03 June 2009

After a brief hiatus...

The kitchen and all related construction have been on hold for the last twelve days. We've been waiting for the newly refinished floors to cure. I've commonly heard to wait 7 days; our flooring contractors recommended 14 days. We waited 12 days and now are proceeding with light footed work that can be done in socks, such as painting.

We were going to paint ourselves, but after all the construction was done, we realized the amount of painting required was far greater than we anticipated. Our GC helped us out by giving us an extremely forgiving bid to do the ceiling and cut in at the top of the walls. That's the hard part as far as we're concerned. We (which means Jay, my husband), will paint the rest of the walls. We're pretty happy about reaching a compromise in saving money versus doing the job proficiently and professionally.

We have made some adjustments in our timeline due to the fact that I am pregnant, and am due with our second baby on July 5th. Yep, folks, 32 days and counting. The kitchen will not be done by the baby's arrival. Everyone thinks we were insane to do this remodel now. But I ask you -- is it better to start the remodel after the birth, with a newborn? It would be best to wait two years but -- I didn't want to wait that long. Who knows what could happen in two years. I personally am glad we started now -- we have all the framing/drywall/floor refinishing out of the way well before I give birth. That's a load off my mind.

Let me tell you -- there aren't any words to describe how we dread the thought of washing baby bottles by hand, day in and day out. Life will certainly not be easy with a newborn and yet no kitchen. Here are some scheduling changes we made, in consideration of my pregnancy and our impeding birth:

(1) we normally would have the floors finished as the very last step. This has many advantages, namely least risk of damage to floors by any other contractors and their dropped tools and materials. Some people also like to choose the floor stain as the very last step. Those benefits aside, the finishing steps require that we vacate the house. As various minor delays started to add up, we realized that with the new schedule, we'd be kicked out of the house with our toddler and a very young newborn. We decided to get our floors refinished earlier in the project, when our life still has some routine and control and we can be displaced without much issue.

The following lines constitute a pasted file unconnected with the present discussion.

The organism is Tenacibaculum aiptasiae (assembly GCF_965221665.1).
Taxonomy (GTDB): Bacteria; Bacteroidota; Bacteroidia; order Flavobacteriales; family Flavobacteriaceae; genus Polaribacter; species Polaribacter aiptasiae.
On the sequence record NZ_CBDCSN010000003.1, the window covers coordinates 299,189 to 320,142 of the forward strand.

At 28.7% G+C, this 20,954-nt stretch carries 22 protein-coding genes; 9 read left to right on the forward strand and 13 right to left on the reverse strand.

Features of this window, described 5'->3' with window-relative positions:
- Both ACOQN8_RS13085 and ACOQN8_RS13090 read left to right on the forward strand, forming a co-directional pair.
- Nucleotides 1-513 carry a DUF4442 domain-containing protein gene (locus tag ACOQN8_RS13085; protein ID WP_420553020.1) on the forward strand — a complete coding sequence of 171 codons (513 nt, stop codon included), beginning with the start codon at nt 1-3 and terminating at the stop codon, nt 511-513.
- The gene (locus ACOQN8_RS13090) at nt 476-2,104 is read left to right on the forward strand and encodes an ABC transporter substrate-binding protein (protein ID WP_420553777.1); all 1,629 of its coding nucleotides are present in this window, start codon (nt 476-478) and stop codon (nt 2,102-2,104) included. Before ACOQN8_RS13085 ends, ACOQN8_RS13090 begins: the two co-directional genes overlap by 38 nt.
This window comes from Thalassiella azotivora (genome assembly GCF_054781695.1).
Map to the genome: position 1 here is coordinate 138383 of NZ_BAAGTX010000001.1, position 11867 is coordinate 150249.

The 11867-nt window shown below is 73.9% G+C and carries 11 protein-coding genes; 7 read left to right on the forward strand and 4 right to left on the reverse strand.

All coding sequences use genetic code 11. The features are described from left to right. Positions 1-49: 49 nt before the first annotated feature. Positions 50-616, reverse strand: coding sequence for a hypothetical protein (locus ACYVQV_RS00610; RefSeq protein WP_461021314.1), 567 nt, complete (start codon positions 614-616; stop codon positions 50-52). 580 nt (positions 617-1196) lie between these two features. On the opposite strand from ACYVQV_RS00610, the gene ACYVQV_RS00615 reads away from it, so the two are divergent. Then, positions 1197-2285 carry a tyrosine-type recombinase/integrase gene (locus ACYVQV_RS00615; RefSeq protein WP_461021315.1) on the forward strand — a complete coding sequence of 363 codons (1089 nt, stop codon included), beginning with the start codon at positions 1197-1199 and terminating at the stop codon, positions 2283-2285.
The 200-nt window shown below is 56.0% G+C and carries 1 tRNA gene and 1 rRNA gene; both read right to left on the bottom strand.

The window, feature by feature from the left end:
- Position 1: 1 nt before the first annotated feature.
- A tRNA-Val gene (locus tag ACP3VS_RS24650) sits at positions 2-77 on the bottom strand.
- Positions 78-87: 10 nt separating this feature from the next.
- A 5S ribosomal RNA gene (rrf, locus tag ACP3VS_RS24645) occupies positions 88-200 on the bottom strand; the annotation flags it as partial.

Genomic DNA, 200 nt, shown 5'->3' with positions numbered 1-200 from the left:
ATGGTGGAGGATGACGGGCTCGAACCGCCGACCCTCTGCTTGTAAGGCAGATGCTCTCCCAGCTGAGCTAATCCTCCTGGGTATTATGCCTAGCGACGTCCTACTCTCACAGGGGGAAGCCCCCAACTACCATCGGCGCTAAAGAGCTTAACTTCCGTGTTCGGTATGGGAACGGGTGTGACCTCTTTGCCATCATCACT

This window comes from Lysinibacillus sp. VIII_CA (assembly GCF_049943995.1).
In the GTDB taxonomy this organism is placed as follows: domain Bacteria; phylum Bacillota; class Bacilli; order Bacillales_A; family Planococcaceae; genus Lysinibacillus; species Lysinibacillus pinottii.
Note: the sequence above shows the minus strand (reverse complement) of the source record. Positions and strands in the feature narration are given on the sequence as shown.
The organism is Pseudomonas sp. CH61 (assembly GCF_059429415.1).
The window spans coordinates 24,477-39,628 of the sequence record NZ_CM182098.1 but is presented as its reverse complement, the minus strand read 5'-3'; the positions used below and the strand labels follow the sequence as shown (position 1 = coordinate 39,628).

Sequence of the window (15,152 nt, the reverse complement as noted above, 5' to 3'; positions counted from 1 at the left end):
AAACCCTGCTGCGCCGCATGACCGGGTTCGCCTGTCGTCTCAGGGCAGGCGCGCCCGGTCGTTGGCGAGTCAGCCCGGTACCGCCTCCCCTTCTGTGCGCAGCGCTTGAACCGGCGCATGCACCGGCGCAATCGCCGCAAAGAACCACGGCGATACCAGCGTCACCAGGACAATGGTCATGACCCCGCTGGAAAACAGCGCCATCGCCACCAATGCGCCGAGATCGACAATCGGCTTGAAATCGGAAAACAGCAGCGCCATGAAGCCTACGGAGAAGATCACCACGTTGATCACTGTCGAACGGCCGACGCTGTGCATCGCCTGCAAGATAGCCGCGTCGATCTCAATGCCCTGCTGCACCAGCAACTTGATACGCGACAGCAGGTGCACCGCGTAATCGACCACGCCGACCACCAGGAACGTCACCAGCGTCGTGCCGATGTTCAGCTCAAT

Our contractor picked up some extremely expensive ($280/roll) blue floor protection material that is supposed to be the bee's knees. That's in addition to red rosin paper on bottom, masonite on top, and some strategically placed rubber rugs. It's a pretty sweet, cushy, well protected surface of multiple layers, so I'm really confident that my floors will make it unscathed through the final steps of the kitchen.

(2) In general, I have worked to get the "lower skilled" trades on the schedule early, with the higher skilled trades and more reliable contractors at the end of the schedule. All the guys at the end of the schedule have proven to me that they have good communication skills. It is likely that all of these trades will still be on the job after the birth. Their ability to communicate well is very important since I won't be able to be onsite as much as I would normally like.

(3) I've had very detailed meetings to go over installation requests with these higher trades - the cabinetry installers, counter installers, and the tiler. I selected these people very carefully and truly believe I have some of the best-of-the-best on my team. The tile guy, especially -- I paid more for him because he has excellent communication skills as well as lots of experience and craftsmanship. He wrote up a very clear bid and verbally demonstrated a perfect understanding of my desires. He's also come over to personally check my tile as it arrived, to minimize possible issues downstream. He has young children of his own so he knows especially well just how distracted I will be and is really helpful to get details figured out in advance.

(4) I've worked with my GC to establish a partial move-in schedule for the kitchen. Typically we would wait for everything to be done before we move in. We'd love to gain use of our fridge, an oven, our dish hutch, and the pantry. That would just make life so much easier than cooking out of the garage! He is trying to work out a schedule to enable us to get into the kitchen partially before I deliver. I can't express how much we appreciate this. I hope it doesn't incur extra trip fees for him, from his elec. and plumbing subs.

Right now, I am most excited about two things. One -- this weekend, we should be able to reclaim our dining room and my office. Praise be. This will be a real milestone for us. Getting these little nuggets of normalcy handed back to us in little doses helps to keep us motivated and excited.

My second exciting item - Monday is DELIVERY OF THE CABINETS!!! To me, this is like being six years old and waking up to Christmas morning. I interned at a cabinetry company a couple years ago, so this is a bigger deal to me than most remodelers. I was so excited today to meet the lead installer, who is also the guy who actually built my cabinets. He came up to me and said -- "your cabinets are gorgeous." He explained how they were all setup in the layout on the shop floor and everyone who walks by, oohs and ahhs over them. I'm thinking, they probably say this to everyone. Really, would they ever go to a client and say "your cabinets are really average" ??

... But then he followed it up with "especially your red hutch -- the red paint color on the outside and the wood stain just really go well together. I love that piece. It's just beautiful." That's my favorite box in the whole kitchen. He got major brownie points with me for calling that out.


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